When imagining a “good physique,” the image in your head may have defined, visible abdominal muscles and an overall well-proportioned body.
Many fitness goals focus on losing weight to prevent obesity-related health conditions. The assumption is that once enough fat has been burned, six-pack abs become visible.
However, some individuals struggle to gain and maintain weight and still don’t see well-defined six-pack abs.
If this describes you, you probably have an ectomorph body type and need to focus on building muscle and possibly burning small amounts of fat to see visible abs.
This article explains the three main body types and reviews nutritional and exercise programs to help those who are struggling to gain muscle mass develop visible, impressive abdominal muscles.
According to the theory of somatotyping, there are three overarching body types, and most people fall largely into one of them (
They include the following:
In general, those with an ectomorph body type tend to be thinner and have less overall body mass, including lower overall body fat and muscle.
If you’re an ectomorph, you may seem to be able to “eat anything you want” without gaining much weight.
You may also be frustrated when your mesomorphic peers seem to look good with less effort while you grind away hours on the treadmill or do hundreds of crunches in hopes of chiseling your abdominal muscles.
For the purposes of this article, gaining muscle as an ectomorph is the primary focus.
However, the principles that will turn you into a muscle-bound, six-pack sporting ectomorph apply to all body types.
Mesomorphs tend to be evenly proportioned and have an athletic build.
When comparing untrained individuals, mesomorphic individuals also tend to be naturally stronger than ectomorphs (
If you’re naturally athletic and have always had some muscle without lifting weights, you’re probably a mesomorph.
Endomorphic individuals typically have higher percentages of body fat but also naturally more muscle mass.
Additionally, in many cases, endomorphic body proportions are well suited to maximal strength sports like powerlifting.
Endomorphs typically gain strength and muscle the easiest of the three body types, but they have a harder time losing body fat.
Can you change your body type?
Genetics appear to be the primary factor in determining your somatotype.
The good news is that despite your somatotype, you can gain muscle, reduce body fat, and develop visible abdominal muscles via resistance training and proper nutrition.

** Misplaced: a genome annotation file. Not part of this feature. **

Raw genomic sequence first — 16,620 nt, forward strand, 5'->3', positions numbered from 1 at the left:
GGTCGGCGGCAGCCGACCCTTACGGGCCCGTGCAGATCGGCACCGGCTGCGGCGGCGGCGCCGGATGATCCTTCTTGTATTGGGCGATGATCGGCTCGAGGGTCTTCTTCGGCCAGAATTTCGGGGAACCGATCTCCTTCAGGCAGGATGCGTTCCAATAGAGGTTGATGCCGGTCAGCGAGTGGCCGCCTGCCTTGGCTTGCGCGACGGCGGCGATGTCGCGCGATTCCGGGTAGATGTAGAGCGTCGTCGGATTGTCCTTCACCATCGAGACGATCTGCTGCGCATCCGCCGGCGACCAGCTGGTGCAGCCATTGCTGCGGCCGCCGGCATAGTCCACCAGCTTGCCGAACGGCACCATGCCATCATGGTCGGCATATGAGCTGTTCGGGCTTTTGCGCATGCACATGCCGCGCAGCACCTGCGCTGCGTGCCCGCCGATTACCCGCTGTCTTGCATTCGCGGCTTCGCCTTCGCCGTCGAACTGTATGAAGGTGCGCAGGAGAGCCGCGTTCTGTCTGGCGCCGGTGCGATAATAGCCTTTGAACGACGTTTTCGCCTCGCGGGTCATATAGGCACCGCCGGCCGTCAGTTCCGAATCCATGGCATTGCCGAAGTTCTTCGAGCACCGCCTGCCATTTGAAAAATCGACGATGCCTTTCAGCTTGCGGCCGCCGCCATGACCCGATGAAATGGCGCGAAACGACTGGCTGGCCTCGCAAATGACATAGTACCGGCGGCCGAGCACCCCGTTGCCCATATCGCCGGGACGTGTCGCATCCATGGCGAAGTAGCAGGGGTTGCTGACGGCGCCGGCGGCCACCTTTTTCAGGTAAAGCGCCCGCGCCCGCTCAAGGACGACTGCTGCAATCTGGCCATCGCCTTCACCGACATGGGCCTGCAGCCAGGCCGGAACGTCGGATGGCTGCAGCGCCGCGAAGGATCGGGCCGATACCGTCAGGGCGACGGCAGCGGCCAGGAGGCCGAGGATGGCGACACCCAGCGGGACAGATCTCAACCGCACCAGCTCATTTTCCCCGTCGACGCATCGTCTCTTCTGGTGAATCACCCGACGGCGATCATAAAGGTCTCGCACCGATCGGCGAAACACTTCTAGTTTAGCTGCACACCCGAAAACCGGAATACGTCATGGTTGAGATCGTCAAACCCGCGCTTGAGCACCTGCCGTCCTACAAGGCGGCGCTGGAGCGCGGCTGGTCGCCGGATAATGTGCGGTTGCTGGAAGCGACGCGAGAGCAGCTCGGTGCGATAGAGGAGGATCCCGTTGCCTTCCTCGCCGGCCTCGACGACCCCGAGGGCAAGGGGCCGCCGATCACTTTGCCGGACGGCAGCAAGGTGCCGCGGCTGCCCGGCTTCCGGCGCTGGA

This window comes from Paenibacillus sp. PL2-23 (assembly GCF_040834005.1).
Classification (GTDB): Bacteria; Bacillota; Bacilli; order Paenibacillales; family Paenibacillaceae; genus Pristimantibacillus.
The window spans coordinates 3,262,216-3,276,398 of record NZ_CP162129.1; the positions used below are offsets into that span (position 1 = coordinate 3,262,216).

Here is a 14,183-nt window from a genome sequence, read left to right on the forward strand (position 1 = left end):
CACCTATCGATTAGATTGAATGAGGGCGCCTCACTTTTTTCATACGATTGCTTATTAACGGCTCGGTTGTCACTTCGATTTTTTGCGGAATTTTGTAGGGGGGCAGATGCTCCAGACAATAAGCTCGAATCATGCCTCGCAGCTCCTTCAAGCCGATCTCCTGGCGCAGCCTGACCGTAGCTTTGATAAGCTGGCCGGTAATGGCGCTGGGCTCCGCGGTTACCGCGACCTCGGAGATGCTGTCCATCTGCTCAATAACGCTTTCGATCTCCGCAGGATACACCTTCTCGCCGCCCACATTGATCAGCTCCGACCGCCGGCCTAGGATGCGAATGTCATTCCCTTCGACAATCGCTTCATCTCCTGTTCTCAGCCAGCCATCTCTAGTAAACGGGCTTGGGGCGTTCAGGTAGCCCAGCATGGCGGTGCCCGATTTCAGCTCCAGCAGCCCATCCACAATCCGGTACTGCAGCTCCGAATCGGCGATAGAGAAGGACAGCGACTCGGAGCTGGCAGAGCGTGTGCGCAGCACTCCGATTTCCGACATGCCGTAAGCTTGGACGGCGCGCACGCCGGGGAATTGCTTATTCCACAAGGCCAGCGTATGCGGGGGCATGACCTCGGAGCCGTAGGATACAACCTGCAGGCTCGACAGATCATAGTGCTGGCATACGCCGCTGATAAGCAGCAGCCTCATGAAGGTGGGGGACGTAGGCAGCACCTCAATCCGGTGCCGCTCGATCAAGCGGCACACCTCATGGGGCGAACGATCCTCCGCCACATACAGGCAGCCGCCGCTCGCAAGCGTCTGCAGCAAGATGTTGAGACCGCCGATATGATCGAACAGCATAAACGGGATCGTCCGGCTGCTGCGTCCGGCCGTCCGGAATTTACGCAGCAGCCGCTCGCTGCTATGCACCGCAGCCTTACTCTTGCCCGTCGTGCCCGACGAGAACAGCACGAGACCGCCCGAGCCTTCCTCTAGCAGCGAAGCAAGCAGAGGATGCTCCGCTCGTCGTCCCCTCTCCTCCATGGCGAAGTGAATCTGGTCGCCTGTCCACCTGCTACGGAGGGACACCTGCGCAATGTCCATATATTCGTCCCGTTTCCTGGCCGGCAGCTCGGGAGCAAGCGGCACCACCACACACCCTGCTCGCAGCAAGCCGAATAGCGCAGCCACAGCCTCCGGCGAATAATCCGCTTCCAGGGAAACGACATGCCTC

Regardless of your genetic predisposition, your body will respond to resistance training over time by increasing lean muscle tissue, provided you are supplying it with the necessary nutrients.
Additionally, with adequate protein intake and a moderate, sustained caloric deficit, you can burn body fat and reveal your hard-earned muscle gains, regardless of your body type.
While the maximum amount of muscle you can gain is genetically determined, everyone has the ability to add muscle and improve their physique through resistance training methods such as barbell lifts, dumbbells, and weight training.
Your predisposition toward muscle and fat gains is genetically determined. Your body type — ectomorphic, mesomorphic, or endomorphic — determines your relative ease of muscle gain and fat loss.
The only proven and reliable method of gaining visible muscles anywhere on your body is a combination of gaining muscle and burning body fat.
If you have an ectomorphic body type, you may need to focus more on building muscle, especially in the beginning of your training.
However, in the long run, to get well-defined abdominal muscles, you’ll likely also need to reduce your body fat percentage by burning fat.
The combined process of building muscle and burning fat is known as body recomposition.
The traditional approach to these processes is focusing on each respective goal in separate training and nutritional programs.
However, for novice trainees following resistance training and evidence-based nutrition plans, gaining muscle and losing fat at the same time is common.
Furthermore, some research suggests that even certain advanced athletes can gain muscle and burn fat at the same time (4).
The most important factor in obtaining well-developed, visible abs is increasing your overall muscle mass, which will also increase the size and definition of your abdominal muscles.
Unfortunately, ab exercises alone are insufficient for any physique improvements in the abdominal region (
Still, gaining muscle is a relatively straightforward process, particularly for novice fitness trainees.
Your body builds muscle in response to the demands of resistance training.
For optimal muscle gain, you have to perform strength and weight-training exercises using an amount of weight that only allows you to perform 8 to 12 repetitions before failure (5).
Furthermore, the exercises must involve the muscles you’re trying to grow. For example, bench pressing will improve your pectoral mass, triceps, and shoulders, but not your glutes and quads.
Performing compound exercises with free weights, such as squats, deadlifts, and overhead press, has many benefits, particularly in regards to overall muscle growth, core strength, and abdominal development.
Nevertheless, from a pure muscle-building standpoint, machine-weight exercises, such as the lat pulldown and chest press machine, lead to muscle gains, provided you use adequate amounts of weight (
Optimizing your diet